Although this study is interesting, would its findings hold up today?  Has hospitals are buying physician practices and physicians are banding together to form accountable care organizations, the line between physician, hospital and insurer are starting to blur.  For these new organizational forms, will competition be a key driver of innovation adoption–as it was for physicians and drug eluting stents–or will it be a small factor–as it was for hospitals in this case.  That question, has yet to be resolved.

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Quotation of the Day

Written By: Jason Shafrin - Jun• 08•16

“Science is what we have learned about how to keep from fooling ourselves.”

Richard Feynman

Mental Illness is mostly costly condition in the US.

Written By: Jason Shafrin - Jun• 06•16

A recent paper by Roehrig finds that annual U.S. spending to treat mental illness is $201 billion.  This puts mental illness as the most expensive disease to treat.

Previous estimates using data such as the Medical Expenditure Panel Survey (MEPS) did not have mental illness as the most expensive disease.  However, MEPS examines health care spending for non-institutionalized patients.  Spending for mentlaly ill atients in nursing homes, psychiatric facilities and jails, however can be very large.  After taking these costs into account, mental illness leaped to the #1 category.

Regardless of the spending numbers, additional innovative treatments are  needed to ensure that patients with mental receive high-quality, high-value care.

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Transformation of Mental Health Care in America

Written By: Jason Shafrin - Jun• 05•16

Mental illness is a highly prevalent class of diseases with potentially debilitating affects. About 30% of Americans have a mental illness and almost half (46%) will have a mental illness at some time in their lives.  Examples of mental illness include schizophrenia, bipolar disorder, depression, anxiety disorders. A paper by Glied and Frank (2016) summarizes the transformation of the U.S. mental health system between 1960 and today. Today, I review some of their interesting points.

In 1963 President John F.Kennedy…called on the nation to change the functions of psychiatric institutions toward a focus on active high-quality treatment, to shift the orientation of care from institutions to the community,and to integrate people with mental disorders into the mainstream of American life…In 1955 77 percent of treatment episodes took place in inpatient settings…In 2012 fewer than 6 percent of people receiving mental health treatment used inpatient care…In 1955 the outpatient mental health system provided just 379,000 episodes of treatment. Only thirteen years later, that figure had increased to almost 2 million.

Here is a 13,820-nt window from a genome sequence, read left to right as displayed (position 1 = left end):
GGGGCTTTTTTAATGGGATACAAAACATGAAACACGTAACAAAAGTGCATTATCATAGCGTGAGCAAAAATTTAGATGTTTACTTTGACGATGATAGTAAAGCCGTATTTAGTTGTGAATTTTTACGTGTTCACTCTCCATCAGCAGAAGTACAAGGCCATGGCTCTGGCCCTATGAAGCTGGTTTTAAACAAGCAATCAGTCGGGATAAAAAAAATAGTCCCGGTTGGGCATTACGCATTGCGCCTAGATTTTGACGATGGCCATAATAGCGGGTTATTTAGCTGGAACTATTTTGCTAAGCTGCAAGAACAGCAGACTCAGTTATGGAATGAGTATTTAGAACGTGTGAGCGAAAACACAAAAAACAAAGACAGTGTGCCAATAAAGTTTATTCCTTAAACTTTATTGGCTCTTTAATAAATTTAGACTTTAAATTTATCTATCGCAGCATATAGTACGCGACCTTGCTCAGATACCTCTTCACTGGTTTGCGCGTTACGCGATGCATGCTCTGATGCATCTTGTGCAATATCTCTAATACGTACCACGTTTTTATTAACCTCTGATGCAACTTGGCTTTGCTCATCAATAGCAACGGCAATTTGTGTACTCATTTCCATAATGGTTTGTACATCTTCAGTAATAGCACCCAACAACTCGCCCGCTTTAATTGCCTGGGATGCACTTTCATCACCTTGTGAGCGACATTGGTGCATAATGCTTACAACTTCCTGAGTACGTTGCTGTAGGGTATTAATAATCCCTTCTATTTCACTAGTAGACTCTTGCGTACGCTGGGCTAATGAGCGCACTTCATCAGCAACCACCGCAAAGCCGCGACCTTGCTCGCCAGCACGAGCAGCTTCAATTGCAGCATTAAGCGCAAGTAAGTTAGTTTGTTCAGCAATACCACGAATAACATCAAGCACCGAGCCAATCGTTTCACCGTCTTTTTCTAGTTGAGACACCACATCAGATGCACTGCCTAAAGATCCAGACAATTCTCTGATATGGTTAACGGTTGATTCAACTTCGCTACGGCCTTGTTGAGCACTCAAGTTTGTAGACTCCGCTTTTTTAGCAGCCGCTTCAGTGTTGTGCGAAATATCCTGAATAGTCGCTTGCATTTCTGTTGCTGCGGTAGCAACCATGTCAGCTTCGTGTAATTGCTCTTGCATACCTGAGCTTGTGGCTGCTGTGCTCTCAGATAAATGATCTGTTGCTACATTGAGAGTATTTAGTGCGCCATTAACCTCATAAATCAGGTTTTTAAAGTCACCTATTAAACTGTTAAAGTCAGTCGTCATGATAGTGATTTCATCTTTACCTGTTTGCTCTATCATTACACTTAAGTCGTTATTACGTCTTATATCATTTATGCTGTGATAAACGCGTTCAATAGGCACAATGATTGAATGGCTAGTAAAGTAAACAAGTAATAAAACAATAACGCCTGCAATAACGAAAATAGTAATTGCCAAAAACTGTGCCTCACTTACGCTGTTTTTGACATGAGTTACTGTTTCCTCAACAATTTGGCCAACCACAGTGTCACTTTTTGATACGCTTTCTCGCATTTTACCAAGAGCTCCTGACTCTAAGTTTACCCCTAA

How did most patients with mental illness pay for this care.  Increasingly over time, the answer has been Medicaid.

This opportunity to defray state costs with federal dollars led states to encourage the shift of many people with mental illness to other nonexempt institutions, such as nursing homes. It also encouraged them to treat people with these illnesses in the community.

For many state Medicaid agencies, care for mental health is managed by mental health carve out contracts. Specializing in mental health patients does offer the possibility for some comparative advantage including contracting with mental health specialists and more integrated care.  However, carving out mental health from physical health may serve to further isolate these patients and adversely affect the medical care they receive. Further, adverse selection may mean that the carve-out contracts outsource their most severe cases to other institutions (e.g., jails)

Whereas Medicaid provided health insurance for many patients with mental illness, the Supplemental Security Income (SSI) provided these patients with financial sustenance, although at a very low.

In 1974 about 32 percent of people with a severe and persistent mental illness received support from either Social Security Disability Insurance (SSDI) or the SSI program.By2000 the number was greater than 70 percent.

Despite these government programs to implemented–in part–to support patients with mental illness, spending has been relatively flat.  Whereas total healthcare spending increased from 5% of GDP to 17% between 1960 and 2012, spending on patients with mental illness remained flat at around 1% of GDP.

Mental illness is often blamed for violence.  There have been calls to restricted access to guns for patients with mental illness.  However, previous research has shown that mental illness is a weak predictor of violent crime.

Nonetheless, the rate of violent behavior among people who meet criteria for mental illness is about twice as high as the rate among those who do not…Rates of mental illness are very high among people who engage in disruptive (but often not violent) behavior that leads to incarceration in local jails…about 17 percent of male jail inmates and about 34 percent of female jail inmates meet criteria for a serious mental illness; the rate in the general population is about 4–5 percent.

The study also examines how mental illness exacerbates 3 market failures: moral hazard, adverse selection, and agency issue.

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Friday Links

Written By: Jason Shafrin - Jun• 02•16

And last but not least, David Harlow of HealthBlawg hosts the latest edition of the Health Wonk Review.